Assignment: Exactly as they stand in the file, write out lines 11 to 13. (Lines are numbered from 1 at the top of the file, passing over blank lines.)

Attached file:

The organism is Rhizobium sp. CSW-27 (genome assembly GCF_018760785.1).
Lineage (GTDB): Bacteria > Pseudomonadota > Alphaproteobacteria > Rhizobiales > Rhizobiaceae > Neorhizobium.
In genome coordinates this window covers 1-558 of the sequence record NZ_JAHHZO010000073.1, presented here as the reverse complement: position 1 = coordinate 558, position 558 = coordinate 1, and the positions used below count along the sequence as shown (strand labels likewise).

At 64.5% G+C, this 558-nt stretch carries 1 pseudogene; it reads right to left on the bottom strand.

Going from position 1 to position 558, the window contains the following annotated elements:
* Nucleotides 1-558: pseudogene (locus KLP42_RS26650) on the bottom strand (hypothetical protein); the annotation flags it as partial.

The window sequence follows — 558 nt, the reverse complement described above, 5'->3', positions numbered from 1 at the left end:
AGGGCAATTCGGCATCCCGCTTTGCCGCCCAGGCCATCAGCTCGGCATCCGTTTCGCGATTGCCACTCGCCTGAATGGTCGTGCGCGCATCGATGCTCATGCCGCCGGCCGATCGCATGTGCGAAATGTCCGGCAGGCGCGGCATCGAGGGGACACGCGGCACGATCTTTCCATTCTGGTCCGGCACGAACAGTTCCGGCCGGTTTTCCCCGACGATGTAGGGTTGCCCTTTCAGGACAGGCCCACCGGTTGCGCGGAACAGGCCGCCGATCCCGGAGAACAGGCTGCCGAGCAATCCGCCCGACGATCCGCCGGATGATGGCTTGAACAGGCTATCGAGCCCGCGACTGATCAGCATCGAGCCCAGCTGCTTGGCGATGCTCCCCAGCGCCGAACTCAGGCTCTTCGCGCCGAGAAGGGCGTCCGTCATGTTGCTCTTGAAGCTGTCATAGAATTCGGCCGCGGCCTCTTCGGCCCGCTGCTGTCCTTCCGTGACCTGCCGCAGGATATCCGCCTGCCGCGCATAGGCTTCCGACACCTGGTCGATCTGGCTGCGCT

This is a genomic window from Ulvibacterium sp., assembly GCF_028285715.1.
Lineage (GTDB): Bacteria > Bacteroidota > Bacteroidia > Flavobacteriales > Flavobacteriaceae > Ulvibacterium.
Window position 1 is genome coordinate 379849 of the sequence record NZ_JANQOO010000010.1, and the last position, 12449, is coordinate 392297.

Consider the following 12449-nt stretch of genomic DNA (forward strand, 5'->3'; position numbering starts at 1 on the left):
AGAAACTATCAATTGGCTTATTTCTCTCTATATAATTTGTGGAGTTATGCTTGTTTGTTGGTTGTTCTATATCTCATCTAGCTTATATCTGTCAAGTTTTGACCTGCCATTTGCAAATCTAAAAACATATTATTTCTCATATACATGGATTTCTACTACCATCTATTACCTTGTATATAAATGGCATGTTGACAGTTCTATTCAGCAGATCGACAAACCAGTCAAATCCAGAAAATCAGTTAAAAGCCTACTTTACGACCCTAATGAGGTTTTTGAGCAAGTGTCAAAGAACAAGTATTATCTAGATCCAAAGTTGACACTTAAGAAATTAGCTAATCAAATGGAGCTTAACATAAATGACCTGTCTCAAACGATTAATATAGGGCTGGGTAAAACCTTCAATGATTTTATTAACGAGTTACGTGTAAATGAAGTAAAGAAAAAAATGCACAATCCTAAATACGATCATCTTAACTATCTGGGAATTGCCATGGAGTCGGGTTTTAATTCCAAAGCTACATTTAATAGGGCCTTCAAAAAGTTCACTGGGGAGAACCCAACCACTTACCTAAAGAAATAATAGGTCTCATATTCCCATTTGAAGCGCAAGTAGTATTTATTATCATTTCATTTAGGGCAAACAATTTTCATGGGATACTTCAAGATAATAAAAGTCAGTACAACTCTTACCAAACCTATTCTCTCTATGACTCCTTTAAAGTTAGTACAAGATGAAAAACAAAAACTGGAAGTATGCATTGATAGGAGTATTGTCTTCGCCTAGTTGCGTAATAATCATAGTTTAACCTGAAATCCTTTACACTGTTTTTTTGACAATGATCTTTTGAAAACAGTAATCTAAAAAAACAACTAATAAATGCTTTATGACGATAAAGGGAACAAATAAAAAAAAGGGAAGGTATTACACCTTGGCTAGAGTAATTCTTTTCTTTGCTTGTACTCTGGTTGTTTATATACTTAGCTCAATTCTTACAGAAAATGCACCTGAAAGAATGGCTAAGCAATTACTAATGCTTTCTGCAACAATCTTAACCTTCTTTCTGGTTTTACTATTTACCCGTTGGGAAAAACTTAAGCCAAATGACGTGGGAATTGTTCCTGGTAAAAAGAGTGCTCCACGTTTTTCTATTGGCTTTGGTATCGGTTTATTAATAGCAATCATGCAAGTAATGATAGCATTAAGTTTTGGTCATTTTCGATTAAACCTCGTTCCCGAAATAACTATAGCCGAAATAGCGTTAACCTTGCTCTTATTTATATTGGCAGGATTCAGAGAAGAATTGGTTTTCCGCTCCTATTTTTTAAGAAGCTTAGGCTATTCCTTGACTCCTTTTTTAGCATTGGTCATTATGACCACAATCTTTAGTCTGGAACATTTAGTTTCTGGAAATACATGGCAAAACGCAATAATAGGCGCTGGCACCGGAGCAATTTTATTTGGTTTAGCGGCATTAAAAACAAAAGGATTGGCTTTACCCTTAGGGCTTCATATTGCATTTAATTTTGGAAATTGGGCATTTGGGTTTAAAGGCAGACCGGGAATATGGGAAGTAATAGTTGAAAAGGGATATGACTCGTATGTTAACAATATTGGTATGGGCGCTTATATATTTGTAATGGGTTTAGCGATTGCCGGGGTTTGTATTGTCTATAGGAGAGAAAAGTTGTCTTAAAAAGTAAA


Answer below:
Window position 1 is genome coordinate 379849 of the sequence record NZ_JANQOO010000010.1, and the last position, 12449, is coordinate 392297.

Consider the following 12449-nt stretch of genomic DNA (forward strand, 5'->3'; position numbering starts at 1 on the left):
AGAAACTATCAATTGGCTTATTTCTCTCTATATAATTTGTGGAGTTATGCTTGTTTGTTGGTTGTTCTATATCTCATCTAGCTTATATCTGTCAAGTTTTGACCTGCCATTTGCAAATCTAAAAACATATTATTTCTCATATACATGGATTTCTACTACCATCTATTACCTTGTATATAAATGGCATGTTGACAGTTCTATTCAGCAGATCGACAAACCAGTCAAATCCAGAAAATCAGTTAAAAGCCTACTTTACGACCCTAATGAGGTTTTTGAGCAAGTGTCAAAGAACAAGTATTATCTAGATCCAAAGTTGACACTTAAGAAATTAGCTAATCAAATGGAGCTTAACATAAATGACCTGTCTCAAACGATTAATATAGGGCTGGGTAAAACCTTCAATGATTTTATTAACGAGTTACGTGTAAATGAAGTAAAGAAAAAAATGCACAATCCTAAATACGATCATCTTAACTATCTGGGAATTGCCATGGAGTCGGGTTTTAATTCCAAAGCTACATTTAATAGGGCCTTCAAAAAGTTCACTGGGGAGAACCCAACCACTTACCTAAAGAAATAATAGGTCTCATATTCCCATTTGAAGCGCAAGTAGTATTTATTATCATTTCATTTAGGGCAAACAATTTTCATGGGATACTTCAAGATAATAAAAGTCAGTACAACTCTTACCAAACCTATTCTCTCTATGACTCCTTTAAAGTTAGTACAAGATGAAAAACAAAAACTGGAAGTATGCATTGATAGGAGTATTGTCTTCGCCTAGTTGCGTAATAATCATAGTTTAACCTGAAATCCTTTACACTGTTTTTTTGACAATGATCTTTTGAAAACAGTAATCTAAAAAAACAACTAATAAATGCTTTATGACGATAAAGGGAACAAATAAAAAAAAGGGAAGGTATTACACCTTGGCTAGAGTAATTCTTTTCTTTGCTTGTACTCTGGTTGTTTATATACTTAGCTCAATTCTTACAGAAAATGCACCTGAAAGAATGGCTAAGCAATTACTAATGCTTTCTGCAACAATCTTAACCTTCTTTCTGGTTTTACTATTTACCCGTTGGGAAAAACTTAAGCCAAATGACGTGGGAATTGTTCCTGGTAAAAAGAGTGCTCCACGTTTTTCTATTGGCTTTGGTATCGGTTTATTAATAGCAATCATGCAAGTAATGATAGCATTAAGTTTTGGTCATTTTCGATTAAACCTCGTTCCCGAAATAACTATAGCCGAAATAGCGTTAACCTTGCTCTTATTTATATTGGCAGGATTCAGAGAAGAATTGGTTTTCCGCTCCTATTTTTTAAGAAGCTTAGGCTATTCCTTGACTCCTTTTTTAGCATTGGTCATTATGACCACAATCTTTAGTCTGGAACATTTAGTTTCTGGAAATACATGGCAAAACGCAATAATAGGCGCTGGCACCGGAGCAATTTTATTTGGTTTAGCGGCATTAAAAACAAAAGGATTGGCTTTACCCTTAGGGCTTCATATTGCATTTAATTTTGGAAATTGGGCATTTGGGTTTAAAGGCAGACCGGGAATATGGGAAGTAATAGTTGAAAAGGGATATGACTCGTATGTTAACAATATTGGTATGGGCGCTTATATATTTGTAATGGGTTTAGCGATTGCCGGGGTTTGTATTGTCTATAGGAGAGAAAAGTTGTCTTAAAAAGTAAA